Education

How Congress can move the needle on college completion

Michelle Dimino is senior education policy advisor at Third Way and Alyssa Ratledge is research associate for postsecondary education at MDRC.

If ever there has been a moment to talk about college completion, it’s now, as Congress considers a first-of-its-kind grant fund for retention and completion initiatives. A College Completion Fund would be a landmark federal investment in getting students across the finish line to a college degree — and we need only look at current outcomes in higher education to see why greater focus on college completion is needed.

Michelle Dimino

Permission granted by Nicole Siegel, Third Way

 

Federal support for higher education has historically focused nearly exclusively on college access — namely, providing financial aid and student loans to help more students pay for college. In 2019-2020, the government spent more than $28 billion on need-based Pell Grants, and the Congressional Budget Office has projected spending on the federal student loan program will total about $32 billion over the decade between 2019 and 2029.

While these investments have succeeded in their important goal of getting more students in the door, that’s only step one. Students can’t reap the full value of a college degree if they don’t graduate, and too many students don’t get there. That’s because today’s students face a wide variety of barriers along the pathway to completion, ranging from insufficient financial aid to cover the costs of college beyond tuition to a lack of support navigating the maze of paperwork and requirements it takes to make it to graduation.

Alyssa Ratledge, MDRC

Alyssa Ratledge

Permission granted by Nicole Siegel, Third Way

 

We’ve seen the results of funding access but not completion, and they’re not pretty. Today, only six in 10 students complete a bachelor’s degree within six years, and only one in three community college students complete an associate degree within three years. More than one million borrowers, many with college debt but no degree, default on their student loans each year. The U.S. government could lose more than $400 billion from the current federal student loan portfolio from defaults and existing federal loan forgiveness programs.

Compared to current spending on college access, the new proposed investment in college completion would be a drop in the bucket. Yet that funding would represent a vital shift in federal policy attention in higher education — one that recognizes that investing in student success is critical, and that when it comes to boosting graduation rates, we have a strong evidence base to build on.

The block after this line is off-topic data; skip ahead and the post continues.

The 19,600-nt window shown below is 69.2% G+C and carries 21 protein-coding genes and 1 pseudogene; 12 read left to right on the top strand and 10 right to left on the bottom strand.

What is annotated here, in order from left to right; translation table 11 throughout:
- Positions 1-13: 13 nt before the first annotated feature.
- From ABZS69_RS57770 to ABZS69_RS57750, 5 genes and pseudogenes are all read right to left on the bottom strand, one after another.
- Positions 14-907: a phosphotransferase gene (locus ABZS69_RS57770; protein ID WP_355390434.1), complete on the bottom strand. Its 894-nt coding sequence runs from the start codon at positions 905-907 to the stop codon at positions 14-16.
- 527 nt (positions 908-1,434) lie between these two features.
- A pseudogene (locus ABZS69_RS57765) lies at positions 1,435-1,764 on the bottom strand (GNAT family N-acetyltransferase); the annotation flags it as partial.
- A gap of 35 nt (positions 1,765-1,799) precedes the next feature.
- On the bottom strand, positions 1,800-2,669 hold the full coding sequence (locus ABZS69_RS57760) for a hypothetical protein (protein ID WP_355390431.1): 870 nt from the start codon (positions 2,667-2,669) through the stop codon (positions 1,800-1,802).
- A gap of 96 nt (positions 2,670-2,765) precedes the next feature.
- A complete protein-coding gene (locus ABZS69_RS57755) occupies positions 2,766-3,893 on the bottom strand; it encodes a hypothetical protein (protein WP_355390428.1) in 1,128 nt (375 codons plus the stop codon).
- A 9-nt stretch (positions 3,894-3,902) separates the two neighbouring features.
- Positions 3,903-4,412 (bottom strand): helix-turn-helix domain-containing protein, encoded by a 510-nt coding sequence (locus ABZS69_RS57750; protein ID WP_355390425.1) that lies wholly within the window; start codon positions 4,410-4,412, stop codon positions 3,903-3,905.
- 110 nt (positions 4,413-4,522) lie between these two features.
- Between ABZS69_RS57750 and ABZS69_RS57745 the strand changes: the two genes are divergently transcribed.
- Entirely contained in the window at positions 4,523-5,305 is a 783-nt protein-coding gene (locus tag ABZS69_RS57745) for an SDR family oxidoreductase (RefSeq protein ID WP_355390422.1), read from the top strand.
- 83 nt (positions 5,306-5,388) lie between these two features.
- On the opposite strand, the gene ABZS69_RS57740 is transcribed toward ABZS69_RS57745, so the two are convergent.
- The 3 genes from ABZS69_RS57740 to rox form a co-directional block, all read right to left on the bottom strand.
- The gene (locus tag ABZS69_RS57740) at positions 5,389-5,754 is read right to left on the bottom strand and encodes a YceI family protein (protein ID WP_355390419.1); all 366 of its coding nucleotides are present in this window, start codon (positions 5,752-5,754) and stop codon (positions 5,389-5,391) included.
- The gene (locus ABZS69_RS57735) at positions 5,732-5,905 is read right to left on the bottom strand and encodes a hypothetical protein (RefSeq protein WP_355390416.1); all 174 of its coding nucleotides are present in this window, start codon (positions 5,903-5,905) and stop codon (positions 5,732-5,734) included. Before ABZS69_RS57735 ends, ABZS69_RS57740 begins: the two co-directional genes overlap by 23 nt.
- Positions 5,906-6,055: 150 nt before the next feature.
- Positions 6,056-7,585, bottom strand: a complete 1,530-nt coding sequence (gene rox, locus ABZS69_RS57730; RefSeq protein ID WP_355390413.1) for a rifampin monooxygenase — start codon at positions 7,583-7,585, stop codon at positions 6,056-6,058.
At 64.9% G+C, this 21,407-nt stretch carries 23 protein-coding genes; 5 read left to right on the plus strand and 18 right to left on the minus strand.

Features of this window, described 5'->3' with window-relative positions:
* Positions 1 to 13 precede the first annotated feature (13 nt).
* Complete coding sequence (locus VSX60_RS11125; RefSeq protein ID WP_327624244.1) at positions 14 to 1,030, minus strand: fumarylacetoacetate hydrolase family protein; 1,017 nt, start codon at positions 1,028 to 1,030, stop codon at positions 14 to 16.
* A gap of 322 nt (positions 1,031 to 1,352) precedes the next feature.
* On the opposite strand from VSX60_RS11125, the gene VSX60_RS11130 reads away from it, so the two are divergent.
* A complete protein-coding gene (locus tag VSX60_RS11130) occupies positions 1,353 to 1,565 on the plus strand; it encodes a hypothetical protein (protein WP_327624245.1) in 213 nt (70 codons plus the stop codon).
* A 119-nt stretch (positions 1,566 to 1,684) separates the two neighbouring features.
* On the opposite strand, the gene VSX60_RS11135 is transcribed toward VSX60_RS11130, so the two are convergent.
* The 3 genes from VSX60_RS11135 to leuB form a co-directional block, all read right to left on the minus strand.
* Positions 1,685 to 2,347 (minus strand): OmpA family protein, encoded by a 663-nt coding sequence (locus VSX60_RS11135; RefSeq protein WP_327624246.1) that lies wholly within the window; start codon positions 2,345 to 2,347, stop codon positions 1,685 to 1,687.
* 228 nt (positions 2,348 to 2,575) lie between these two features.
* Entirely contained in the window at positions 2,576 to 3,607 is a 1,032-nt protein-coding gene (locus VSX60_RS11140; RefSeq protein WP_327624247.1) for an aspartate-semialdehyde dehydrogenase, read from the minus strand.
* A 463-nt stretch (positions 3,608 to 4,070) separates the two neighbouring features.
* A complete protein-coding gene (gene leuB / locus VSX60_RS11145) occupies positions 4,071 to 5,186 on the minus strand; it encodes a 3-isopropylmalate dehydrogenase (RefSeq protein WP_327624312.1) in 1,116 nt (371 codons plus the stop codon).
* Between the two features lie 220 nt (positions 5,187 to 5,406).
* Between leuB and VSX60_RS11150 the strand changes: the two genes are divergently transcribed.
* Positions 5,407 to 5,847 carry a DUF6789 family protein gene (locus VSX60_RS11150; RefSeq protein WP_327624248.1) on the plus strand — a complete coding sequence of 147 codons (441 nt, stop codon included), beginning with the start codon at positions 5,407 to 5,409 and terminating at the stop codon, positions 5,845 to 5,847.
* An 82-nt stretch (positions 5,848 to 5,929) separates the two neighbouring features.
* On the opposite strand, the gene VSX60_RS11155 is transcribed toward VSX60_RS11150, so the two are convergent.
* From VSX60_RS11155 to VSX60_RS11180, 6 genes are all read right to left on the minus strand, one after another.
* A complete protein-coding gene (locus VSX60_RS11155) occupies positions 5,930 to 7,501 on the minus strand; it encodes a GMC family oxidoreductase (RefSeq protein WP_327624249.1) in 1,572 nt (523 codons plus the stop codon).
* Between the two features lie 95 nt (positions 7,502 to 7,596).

The results from studies conducted by MDRC and other researchers have coalesced around a clear finding: The most effective way to increase college graduation rates is through multifaceted student support programs that simultaneously address many common barriers to success and do so throughout a student’s college career. Also called Comprehensive Approaches to Student Success, these types of programs have been multiplying across the country to meet student needs. 

Here’s an example: the Accelerated Study in Associate Programs, or ASAP, model designed and developed by the City University of New York system and replicated in a wide variety of settings from Ohio to West Virginia to California. The ASAP model offers students high-touch case-management advising, tutoring, financial support including textbook coverage and monthly transportation assistance, consolidated course schedules, and more to help them stay in college, enroll full time, and earn more credits. This program has been shown in two rigorous evaluations to dramatically increase graduation rates for low-income community college students. The three-year completion rate rose by 18 percentage points in New York to 40% and by 16 percentage points in Ohio to 35%. Notably, ASAP serves students for three full years, continuing to address their needs through to graduation. 

The bottom line? Providing students with the additional support that they need to persist in college — financial, programmatic and academic — is essential to seeing big impacts on graduation rates.

If we continue to focus overwhelmingly on college access, we will see only marginal improvements toward the main goal: graduation. But with a greater federal focus on student success, we can use research evidence to move the needle on college completion.

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